Holy shit, this story of emotional damage is difficult to read:

I wanted my son to reject masculine stereotypes. Then he fell in love with tractors.

At first I thought this was written by a single, Leftist mother.

Then I discovered it was written by a dad and I almost had a stroke.

After turning 2 years old, my son, Avishai, started demanding that he only wear tractor shirts, and my mind spiraled into darkness. I catastrophized worst-case scenarios, imagining a world where he fell for everything stereotypically manly. I envisioned him on a football field, barreling through mega-muscled opponents. Imagined him waxing a sports car on a warm summer day. I have always judged other guys who seemed boxed in by masculinity, but 3 ½ years ago, when I became a stay-at-home dad, my bias skyrocketed.

This boy likes tractors and his dad immediately became repulsed by the idea of his son being a happy boy, embracing the stuff that guys often like.  Not even 2 years old and he doesn’t like who is son might be because the dad has misunderstanding of masculinity.

Minutes after his arrival, we took turns cuddling him against our bare chests. While the midwife and her assistant cleaned up, my wife, always one to joke, even soon after giving birth, bragged that she had a connection to our new baby that I could never attain because men couldn’t bond with babies like women could.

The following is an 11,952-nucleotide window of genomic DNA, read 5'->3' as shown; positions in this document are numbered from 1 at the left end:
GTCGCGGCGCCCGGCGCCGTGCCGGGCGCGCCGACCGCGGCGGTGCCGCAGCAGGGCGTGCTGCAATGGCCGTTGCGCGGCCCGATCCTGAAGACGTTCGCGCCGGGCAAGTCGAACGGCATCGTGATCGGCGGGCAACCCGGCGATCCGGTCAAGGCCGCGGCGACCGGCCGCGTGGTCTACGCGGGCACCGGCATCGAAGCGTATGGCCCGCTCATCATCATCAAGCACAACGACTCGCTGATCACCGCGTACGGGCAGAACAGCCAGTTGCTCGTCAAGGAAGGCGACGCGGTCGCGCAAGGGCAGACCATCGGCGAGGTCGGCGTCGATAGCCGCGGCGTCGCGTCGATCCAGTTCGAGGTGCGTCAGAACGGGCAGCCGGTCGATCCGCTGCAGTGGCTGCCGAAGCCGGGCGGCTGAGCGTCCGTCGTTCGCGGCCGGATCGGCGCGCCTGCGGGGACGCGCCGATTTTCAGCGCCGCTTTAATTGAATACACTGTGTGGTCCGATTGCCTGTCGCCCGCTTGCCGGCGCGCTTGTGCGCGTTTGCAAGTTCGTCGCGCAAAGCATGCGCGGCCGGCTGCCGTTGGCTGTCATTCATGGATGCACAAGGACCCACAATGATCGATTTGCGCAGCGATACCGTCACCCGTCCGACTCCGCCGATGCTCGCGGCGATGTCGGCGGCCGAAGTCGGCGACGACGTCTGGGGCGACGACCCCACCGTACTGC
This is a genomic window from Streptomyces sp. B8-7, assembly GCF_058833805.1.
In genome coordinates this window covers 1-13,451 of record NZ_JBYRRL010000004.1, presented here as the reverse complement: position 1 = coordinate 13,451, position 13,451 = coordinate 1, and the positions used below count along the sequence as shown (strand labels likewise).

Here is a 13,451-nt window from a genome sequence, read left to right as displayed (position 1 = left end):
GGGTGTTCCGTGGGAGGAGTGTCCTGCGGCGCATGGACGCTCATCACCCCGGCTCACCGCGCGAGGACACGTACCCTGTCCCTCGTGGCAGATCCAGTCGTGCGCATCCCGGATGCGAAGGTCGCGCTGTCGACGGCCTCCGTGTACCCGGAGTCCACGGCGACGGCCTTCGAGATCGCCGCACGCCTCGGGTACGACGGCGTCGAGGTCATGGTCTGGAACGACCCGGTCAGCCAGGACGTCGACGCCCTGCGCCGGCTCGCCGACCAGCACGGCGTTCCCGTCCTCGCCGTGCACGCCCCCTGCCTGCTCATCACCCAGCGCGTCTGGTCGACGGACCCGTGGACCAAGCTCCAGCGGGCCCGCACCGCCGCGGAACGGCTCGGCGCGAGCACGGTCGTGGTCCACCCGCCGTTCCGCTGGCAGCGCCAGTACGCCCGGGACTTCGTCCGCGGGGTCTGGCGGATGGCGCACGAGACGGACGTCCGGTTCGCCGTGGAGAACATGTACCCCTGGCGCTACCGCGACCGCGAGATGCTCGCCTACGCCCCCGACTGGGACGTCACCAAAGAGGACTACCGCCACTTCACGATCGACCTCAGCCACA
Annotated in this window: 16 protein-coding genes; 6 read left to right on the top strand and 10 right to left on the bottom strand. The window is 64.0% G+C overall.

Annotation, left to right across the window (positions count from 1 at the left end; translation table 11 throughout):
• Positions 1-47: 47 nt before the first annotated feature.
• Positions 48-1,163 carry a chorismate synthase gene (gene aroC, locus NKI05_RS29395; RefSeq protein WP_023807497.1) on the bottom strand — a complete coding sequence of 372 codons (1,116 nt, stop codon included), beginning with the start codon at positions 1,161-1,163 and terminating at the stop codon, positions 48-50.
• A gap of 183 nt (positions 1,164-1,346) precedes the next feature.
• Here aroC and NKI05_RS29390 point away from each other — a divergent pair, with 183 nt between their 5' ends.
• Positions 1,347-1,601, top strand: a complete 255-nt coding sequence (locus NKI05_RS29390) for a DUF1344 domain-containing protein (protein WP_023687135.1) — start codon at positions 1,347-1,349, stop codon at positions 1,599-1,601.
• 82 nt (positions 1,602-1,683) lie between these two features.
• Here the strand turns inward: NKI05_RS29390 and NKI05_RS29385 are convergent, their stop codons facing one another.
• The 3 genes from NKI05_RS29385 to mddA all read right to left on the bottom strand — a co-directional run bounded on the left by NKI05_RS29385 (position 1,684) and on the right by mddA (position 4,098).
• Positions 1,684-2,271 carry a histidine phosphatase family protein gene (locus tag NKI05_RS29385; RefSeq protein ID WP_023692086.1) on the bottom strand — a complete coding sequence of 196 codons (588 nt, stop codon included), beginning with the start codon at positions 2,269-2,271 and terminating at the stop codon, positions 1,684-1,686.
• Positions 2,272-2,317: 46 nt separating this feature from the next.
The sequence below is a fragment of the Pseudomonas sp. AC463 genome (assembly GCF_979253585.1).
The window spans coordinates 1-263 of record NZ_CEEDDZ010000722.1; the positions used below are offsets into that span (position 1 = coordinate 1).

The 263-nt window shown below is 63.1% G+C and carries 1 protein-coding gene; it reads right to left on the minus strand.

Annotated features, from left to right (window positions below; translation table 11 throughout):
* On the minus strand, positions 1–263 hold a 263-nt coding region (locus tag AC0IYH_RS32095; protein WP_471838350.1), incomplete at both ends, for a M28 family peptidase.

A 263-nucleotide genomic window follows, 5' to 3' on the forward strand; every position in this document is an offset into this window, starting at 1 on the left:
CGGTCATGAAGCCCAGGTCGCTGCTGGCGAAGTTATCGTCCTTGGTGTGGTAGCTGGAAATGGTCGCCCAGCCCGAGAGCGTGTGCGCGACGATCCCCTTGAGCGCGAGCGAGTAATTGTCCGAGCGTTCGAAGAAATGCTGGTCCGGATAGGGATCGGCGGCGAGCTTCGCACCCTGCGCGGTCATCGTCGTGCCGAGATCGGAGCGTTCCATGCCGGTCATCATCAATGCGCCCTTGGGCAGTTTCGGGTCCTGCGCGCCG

What an absolutely horrible thing for a mother to say to a father.  This is truly atrocious.

Now we have a piece of the puzzle as to why this man is so broken.  He is in an emotionally abusive marriage with a psychopathic wife.

Her comment stabbed into me, but I feared she was right. To me, femininity was connected to empathy and kindness while masculinity equated to being frigid. Men didn’t hug. Men didn’t say I love you. Men were angry. Aggressive. Inept as parents.

Fuck this guy sideways, this is absolutely wrong.

Every day I fed Avishai and cuddled him and soothed him. We co-slept, and he snoozed with his head resting on my chest, listening to the rhythm of my heartbeat.

I did the same thing.  When my son was a baby, I had nap magic.  I’d swaddle him in a blanket, lie down on the couch, put him on my chest, and we’d nap together.   Worked every time.

The difference is that I never felt like my masculinity was diminished doing this or that I was boxed out by my masculinity to snuggle my son.